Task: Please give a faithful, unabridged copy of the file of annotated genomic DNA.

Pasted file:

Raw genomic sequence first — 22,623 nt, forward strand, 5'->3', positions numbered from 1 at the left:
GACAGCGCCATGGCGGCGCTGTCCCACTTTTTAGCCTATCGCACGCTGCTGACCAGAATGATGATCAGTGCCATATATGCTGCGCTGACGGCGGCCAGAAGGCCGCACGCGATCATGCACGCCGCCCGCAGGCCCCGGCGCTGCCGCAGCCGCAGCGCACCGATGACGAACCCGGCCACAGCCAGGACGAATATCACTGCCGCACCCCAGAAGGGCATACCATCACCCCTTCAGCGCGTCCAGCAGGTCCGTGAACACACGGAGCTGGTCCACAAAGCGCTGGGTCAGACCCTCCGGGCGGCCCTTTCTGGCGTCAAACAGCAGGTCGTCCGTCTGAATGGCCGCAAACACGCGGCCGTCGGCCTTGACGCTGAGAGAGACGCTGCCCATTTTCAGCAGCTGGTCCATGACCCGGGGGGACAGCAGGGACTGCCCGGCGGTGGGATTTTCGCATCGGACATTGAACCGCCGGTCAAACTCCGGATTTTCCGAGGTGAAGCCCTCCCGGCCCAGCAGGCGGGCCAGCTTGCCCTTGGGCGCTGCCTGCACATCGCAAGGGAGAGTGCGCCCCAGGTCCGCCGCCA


Raw genomic sequence first — 22,623 nt, forward strand, 5'->3', positions numbered from 1 at the left:
GACAGCGCCATGGCGGCGCTGTCCCACTTTTTAGCCTATCGCACGCTGCTGACCAGAATGATGATCAGTGCCATATATGCTGCGCTGACGGCGGCCAGAAGGCCGCACGCGATCATGCACGCCGCCCGCAGGCCCCGGCGCTGCCGCAGCCGCAGCGCACCGATGACGAACCCGGCCACAGCCAGGACGAATATCACTGCCGCACCCCAGAAGGGCATACCATCACCCCTTCAGCGCGTCCAGCAGGTCCGTGAACACACGGAGCTGGTCCACAAAGCGCTGGGTCAGACCCTCCGGGCGGCCCTTTCTGGCGTCAAACAGCAGGTCGTCCGTCTGAATGGCCGCAAACACGCGGCCGTCGGCCTTGACGCTGAGAGAGACGCTGCCCATTTTCAGCAGCTGGTCCATGACCCGGGGGGACAGCAGGGACTGCCCGGCGGTGGGATTTTCGCATCGGACATTGAACCGCCGGTCAAACTCCGGATTTTCCGAGGTGAAGCCCTCCCGGCCCAGCAGGCGGGCCAGCTTGCCCTTGGGCGCTGCCTGCACATCGCAAGGGAGAGTGCGCCCCAGGTCCGCCGCCA